Vietnamese blue boats plunder the Pacific

 

02 blue boatsBy Bill Jaynes
The Kaselehlie Press
September 6, 2016
Pohnpei, FSM—The so called “blue boats” from Vietnam have become a scourge of the Pacific.
Painted a color of blue that matches the sea and carrying no electronics as they are required to do, they are almost impossible to track in the vast Pacific Ocean. The boats cost almost nothing to buy or to operate. According to the FSM Department of Justice, they aren’t registered anywhere
If countries catch them it’s up to those countries to figure out what to do with them. Countries violated by the boats have confiscated them. They’ve burned them. They’ve even blown them up in spectacular fashion. Sinking, burning, or blowing up a blue boat may be spectacular images for the media and the rest of the world but it does little to keep the blue boats from scavenging the world’s oceans. The Vietnamese scavengers keep coming back because losing a boat is simply not enough of a deterrent to keep them away. There’s simply too much money to be made.


And profit they do. Clayton Lawrence, FSM Department of Justice (DOJ) prosecutor said that the fishermen can make enough money in one trip to pay for all of their expenses including the purchase of the boat and its fuel.
The “blue boats” are a huge drain on local finances when they are caught and a huge drain on ecosystems when they are not.
The US Coast Guard’s Admiral Vincent Atkins told US Assistant Secretary for East Asian and Pacific Affairs Danny Russel during a tour of the marine surveillance vessels at the dock in Dekehtik, Pohnpei last week that simply taking the vessels from the “blue boat” operators isn’t enough of a deterrent to keep them from coming back.
The Vietnamese fishermen detained in Pohnpei for their crimes told the (DOJ) before they were deported that they target the FSM because it is known that they can profit from the sea cucumber in their waters. Other target areas include Australia, Philippines, and Indonesia.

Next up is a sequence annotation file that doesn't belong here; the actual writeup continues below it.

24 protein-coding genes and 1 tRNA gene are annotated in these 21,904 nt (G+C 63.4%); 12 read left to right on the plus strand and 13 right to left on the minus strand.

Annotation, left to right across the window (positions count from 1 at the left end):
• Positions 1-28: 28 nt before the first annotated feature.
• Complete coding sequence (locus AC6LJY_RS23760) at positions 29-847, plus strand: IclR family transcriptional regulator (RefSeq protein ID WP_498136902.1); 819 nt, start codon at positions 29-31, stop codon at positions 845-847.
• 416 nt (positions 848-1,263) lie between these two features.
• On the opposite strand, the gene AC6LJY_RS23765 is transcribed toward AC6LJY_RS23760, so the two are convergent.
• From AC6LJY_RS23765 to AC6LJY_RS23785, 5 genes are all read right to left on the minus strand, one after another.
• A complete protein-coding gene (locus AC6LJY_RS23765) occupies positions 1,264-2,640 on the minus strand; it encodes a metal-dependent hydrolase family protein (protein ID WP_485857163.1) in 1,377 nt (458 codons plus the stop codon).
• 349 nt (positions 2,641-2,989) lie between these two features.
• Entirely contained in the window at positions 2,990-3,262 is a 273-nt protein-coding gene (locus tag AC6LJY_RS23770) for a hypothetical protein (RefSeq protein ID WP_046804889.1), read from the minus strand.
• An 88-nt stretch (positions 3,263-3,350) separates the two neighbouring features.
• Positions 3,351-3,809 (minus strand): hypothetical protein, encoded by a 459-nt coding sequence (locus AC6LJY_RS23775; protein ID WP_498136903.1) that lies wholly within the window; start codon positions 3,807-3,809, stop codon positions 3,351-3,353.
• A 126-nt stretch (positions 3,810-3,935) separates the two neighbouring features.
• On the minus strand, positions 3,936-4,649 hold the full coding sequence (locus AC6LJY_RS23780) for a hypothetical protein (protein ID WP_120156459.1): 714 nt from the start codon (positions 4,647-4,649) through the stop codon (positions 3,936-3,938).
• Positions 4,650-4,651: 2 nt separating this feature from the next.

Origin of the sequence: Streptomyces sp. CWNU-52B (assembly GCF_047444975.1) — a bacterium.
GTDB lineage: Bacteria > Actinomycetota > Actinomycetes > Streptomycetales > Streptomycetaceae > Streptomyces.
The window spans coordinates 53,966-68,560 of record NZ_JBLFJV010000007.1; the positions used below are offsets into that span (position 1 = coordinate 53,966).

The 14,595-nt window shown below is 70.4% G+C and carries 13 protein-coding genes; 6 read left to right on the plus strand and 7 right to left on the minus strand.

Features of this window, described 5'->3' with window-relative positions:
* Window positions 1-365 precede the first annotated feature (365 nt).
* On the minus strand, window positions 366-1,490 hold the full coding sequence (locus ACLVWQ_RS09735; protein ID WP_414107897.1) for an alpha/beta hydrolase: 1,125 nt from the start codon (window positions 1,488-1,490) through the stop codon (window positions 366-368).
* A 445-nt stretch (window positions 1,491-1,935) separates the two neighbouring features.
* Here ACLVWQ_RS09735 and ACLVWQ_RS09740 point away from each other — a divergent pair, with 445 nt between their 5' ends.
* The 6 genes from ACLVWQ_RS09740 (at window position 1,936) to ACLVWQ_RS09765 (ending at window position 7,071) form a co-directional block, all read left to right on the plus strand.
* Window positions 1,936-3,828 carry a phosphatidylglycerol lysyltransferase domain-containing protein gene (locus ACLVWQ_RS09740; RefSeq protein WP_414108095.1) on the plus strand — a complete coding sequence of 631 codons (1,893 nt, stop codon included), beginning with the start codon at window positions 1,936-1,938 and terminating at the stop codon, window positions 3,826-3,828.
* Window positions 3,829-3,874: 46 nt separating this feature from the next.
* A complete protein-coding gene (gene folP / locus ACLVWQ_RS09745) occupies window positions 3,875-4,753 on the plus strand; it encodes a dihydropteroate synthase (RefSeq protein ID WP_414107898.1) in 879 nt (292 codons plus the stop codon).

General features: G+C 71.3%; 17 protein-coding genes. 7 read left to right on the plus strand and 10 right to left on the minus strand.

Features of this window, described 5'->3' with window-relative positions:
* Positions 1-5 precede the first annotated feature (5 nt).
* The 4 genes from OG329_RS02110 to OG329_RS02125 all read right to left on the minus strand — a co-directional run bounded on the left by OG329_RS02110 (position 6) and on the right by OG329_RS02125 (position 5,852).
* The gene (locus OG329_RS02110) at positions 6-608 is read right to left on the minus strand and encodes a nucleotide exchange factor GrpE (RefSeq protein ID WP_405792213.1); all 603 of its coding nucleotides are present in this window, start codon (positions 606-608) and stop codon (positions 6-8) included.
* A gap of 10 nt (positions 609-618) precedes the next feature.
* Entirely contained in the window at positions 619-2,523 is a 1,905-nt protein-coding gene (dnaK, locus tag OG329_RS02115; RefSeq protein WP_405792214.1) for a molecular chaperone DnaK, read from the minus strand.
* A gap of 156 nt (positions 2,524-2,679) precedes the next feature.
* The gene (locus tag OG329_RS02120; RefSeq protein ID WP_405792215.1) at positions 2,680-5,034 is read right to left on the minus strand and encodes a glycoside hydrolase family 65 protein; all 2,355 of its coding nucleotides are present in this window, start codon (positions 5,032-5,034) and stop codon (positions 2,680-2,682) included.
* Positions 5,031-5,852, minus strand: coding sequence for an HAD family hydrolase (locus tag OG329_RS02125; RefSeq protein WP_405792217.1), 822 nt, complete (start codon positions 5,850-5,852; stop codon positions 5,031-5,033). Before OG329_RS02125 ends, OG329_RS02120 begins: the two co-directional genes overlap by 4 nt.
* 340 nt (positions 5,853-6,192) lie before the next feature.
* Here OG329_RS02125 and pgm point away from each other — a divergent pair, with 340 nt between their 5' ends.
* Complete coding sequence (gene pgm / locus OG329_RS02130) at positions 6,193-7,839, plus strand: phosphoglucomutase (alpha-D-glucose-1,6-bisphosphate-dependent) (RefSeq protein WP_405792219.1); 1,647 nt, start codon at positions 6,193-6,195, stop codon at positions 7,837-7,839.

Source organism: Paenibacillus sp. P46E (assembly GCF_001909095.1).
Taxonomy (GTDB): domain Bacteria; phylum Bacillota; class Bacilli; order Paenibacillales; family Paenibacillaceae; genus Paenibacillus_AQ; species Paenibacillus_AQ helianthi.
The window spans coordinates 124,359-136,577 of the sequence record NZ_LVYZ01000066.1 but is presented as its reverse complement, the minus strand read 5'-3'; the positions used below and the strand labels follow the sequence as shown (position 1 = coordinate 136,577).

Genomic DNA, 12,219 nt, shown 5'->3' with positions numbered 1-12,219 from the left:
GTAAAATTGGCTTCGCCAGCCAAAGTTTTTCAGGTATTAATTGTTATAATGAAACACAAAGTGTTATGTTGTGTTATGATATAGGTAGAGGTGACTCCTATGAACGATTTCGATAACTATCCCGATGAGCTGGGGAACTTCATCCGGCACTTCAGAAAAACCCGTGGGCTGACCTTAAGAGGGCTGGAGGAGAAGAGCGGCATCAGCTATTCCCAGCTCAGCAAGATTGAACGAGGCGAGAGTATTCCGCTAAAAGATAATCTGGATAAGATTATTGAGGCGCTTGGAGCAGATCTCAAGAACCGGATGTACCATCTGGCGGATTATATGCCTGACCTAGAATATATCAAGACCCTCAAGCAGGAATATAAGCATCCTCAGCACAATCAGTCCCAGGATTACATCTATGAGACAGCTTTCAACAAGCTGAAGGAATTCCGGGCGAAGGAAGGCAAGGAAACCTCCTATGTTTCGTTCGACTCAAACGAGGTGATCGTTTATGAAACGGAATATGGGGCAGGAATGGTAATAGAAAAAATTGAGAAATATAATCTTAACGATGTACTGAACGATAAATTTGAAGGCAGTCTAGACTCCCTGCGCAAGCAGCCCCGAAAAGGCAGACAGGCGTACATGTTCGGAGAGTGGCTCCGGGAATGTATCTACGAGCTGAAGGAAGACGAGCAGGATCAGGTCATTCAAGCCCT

“They are worse than tuna illegal fishermen,” said Eugene Pangelinan, Director of the FSM’s National Oceanic Resources Management Agency (NORMA). “They are actually coming in close to our homes and taking fish that we depend on.”
He says that the Vietnam government should step up to the plate and prosecute offenders when they get back home but that is not happening.

03 blue boats
According to a DOJ summary report provided to Pacific Islands journalists gathered for a NORMA press briefing, since December of 2014 the FSM has arrested more than nine Vietnamese vessels and approximately 169 Vietnamese. The FSM has borne the substantial cost of detecting the vessels, making the arrest, transporting them, feeding them and then repatriating them.
“To date, the Vietnam Government has never assisted the FSM government financially in repatriating its citizens back to Vietnam or assisting financially to provide for the basic needs of the Vietnamese while they are detained in the FSM,” the DOJ provided fact sheet says.
"...to find a thief in your house, and have to treat them as honoured guests and pay their passage home as their 'punishment'. No wonder some of them are return offenders,” wrote a person posting on a social media site in regards to a TVNZ news story, an “exclusive” on the problem of the “blue boats”.